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DIY: A Garden Cut Bouquet

Photos By: Chelsea Fuss
Save money by cutting your own flower bouquet! There are many cutting gardens and flower farms across the U.S. that will allow you to come and cut your own flowers for a small fee.
Heading over to a cutting garden is a fun activity to do with your bridesmaids the day before the wedding!
Here are a few tips and a recipe for a bouquet.
Plan to cut the flowers early in the morning on the day before your wedding. Bring buckets so you can put the flowers in water right away. Once home, let the blooms sit in the water for an hour or so, in a cool place.
Re-cut the stems and put them in fresh water. Let them sit another hour before arranging. Arrange the bouquets that day, then store in a cool, dark place overnight, in vases with plenty of water.
Be open to color schemes and different flower varieties. Making your wedding bouquet this way, means you are subject to whatever flowers are in bloom that week. Flower selections can change day to day based on the weather.
If you're sourcing your flowers this way, keep the other elements of your wedding like bridesmaid dresses, tablecloths and other decorations fairly neutral so that you have the flexibility to use whatever color flowers are in season.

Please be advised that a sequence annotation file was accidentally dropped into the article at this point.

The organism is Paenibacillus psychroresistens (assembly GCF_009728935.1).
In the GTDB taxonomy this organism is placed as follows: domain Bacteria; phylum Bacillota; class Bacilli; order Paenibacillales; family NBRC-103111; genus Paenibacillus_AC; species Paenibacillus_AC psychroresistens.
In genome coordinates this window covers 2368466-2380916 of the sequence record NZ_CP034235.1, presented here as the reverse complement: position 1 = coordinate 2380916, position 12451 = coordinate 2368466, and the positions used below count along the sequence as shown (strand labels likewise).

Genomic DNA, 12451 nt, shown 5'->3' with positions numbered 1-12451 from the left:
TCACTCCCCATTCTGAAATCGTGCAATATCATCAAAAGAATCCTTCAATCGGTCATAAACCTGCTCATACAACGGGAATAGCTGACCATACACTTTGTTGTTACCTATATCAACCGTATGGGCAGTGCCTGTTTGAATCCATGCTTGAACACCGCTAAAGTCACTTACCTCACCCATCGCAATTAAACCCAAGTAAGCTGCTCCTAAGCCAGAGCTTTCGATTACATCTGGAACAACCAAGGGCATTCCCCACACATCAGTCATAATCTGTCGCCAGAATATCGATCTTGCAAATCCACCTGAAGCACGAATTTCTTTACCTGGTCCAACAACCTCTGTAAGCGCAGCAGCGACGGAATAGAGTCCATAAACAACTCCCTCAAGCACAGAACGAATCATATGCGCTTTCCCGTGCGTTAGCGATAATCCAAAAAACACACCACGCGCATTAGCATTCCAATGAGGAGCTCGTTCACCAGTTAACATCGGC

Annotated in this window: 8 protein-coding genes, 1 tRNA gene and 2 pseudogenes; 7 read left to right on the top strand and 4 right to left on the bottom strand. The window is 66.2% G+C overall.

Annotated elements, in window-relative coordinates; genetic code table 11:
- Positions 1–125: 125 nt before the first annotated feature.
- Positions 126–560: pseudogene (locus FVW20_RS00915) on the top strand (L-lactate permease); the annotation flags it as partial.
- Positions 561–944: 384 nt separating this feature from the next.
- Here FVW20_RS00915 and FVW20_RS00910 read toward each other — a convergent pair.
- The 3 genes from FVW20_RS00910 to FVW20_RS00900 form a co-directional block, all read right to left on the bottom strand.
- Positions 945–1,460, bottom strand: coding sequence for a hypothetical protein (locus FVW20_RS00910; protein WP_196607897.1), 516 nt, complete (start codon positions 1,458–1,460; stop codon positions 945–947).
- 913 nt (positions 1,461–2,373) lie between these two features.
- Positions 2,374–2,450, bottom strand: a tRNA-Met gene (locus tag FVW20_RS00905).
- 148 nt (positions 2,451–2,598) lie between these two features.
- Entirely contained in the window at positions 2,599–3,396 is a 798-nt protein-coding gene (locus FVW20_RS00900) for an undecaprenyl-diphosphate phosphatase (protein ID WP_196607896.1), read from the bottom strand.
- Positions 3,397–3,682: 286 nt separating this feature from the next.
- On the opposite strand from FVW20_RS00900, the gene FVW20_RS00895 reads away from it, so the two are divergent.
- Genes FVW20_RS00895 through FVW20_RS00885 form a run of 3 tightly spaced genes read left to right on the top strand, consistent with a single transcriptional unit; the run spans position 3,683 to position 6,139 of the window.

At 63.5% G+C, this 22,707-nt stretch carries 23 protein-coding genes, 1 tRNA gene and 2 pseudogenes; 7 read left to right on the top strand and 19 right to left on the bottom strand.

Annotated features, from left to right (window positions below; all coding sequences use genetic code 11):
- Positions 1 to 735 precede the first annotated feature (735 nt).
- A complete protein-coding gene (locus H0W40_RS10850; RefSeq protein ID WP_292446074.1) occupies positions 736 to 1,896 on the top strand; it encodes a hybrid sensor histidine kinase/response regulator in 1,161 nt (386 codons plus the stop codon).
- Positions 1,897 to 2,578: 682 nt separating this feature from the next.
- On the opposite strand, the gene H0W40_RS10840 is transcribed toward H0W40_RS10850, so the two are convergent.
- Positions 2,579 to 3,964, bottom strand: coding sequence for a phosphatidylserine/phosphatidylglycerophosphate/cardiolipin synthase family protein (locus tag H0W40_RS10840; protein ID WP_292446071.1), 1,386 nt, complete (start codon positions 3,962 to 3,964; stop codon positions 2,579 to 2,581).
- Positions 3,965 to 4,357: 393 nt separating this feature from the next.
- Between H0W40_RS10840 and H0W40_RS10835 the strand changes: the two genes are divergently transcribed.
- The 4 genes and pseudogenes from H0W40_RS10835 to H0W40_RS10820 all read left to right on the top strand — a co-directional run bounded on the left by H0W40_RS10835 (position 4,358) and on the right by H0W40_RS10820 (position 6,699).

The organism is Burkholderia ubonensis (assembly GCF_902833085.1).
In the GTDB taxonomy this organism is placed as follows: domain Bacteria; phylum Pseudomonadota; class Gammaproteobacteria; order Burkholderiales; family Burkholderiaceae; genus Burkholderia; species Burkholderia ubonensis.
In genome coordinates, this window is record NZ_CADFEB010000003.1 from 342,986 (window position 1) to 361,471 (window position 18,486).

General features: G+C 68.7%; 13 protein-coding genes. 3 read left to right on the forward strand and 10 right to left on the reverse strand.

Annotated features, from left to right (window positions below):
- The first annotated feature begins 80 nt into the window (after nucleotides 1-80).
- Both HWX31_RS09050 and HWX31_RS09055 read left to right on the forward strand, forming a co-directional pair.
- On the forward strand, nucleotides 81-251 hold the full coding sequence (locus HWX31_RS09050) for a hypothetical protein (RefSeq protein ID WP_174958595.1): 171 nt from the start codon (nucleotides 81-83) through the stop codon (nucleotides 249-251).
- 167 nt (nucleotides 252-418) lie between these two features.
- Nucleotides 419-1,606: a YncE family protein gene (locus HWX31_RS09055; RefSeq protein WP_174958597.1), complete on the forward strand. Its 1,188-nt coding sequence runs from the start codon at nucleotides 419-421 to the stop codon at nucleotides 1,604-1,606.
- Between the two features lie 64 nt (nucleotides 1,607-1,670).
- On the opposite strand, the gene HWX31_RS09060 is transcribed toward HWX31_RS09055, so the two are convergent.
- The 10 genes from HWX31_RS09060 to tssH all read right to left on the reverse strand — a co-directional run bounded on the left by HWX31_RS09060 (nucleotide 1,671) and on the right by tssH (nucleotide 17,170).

Visit the cutting garden a few months and then a few weeks before your wedding to get an idea of the selection. Make sure the farm will be able to handle the volume needed.

Cutting Garden Bouquet Flower Recipe:
1 large multi petaled aster
5 small zinnias
4 stems of mini marigolds "orange jem"
3 stems of coreopsis
2 stems of rudebeckia
3 stems of dill
2 stems of sweet pea
3 stems of button asters
2 stems of white cosmos

Step One:
Remove leaves from the bottom half of the flowers.
Step Two:
Start with a few of the coreopsis stems and let their natural arch help create the shape of your bouquet. Keep the heavier flowers like the large aster at the bottom of the bouquet. Turn the bouquet to the right each time you add a flower and keep the bouquet secure in one hand as you arrange it.
Step Three:
Secure the bouquet with twine. Check for anything that you'd like to change or add, then secure it again. Tie it off with a bright ribbon for a finishing touch!
Last Updated: August 3, 2013 at 10:16 pm
Tags: DIY, Flowers
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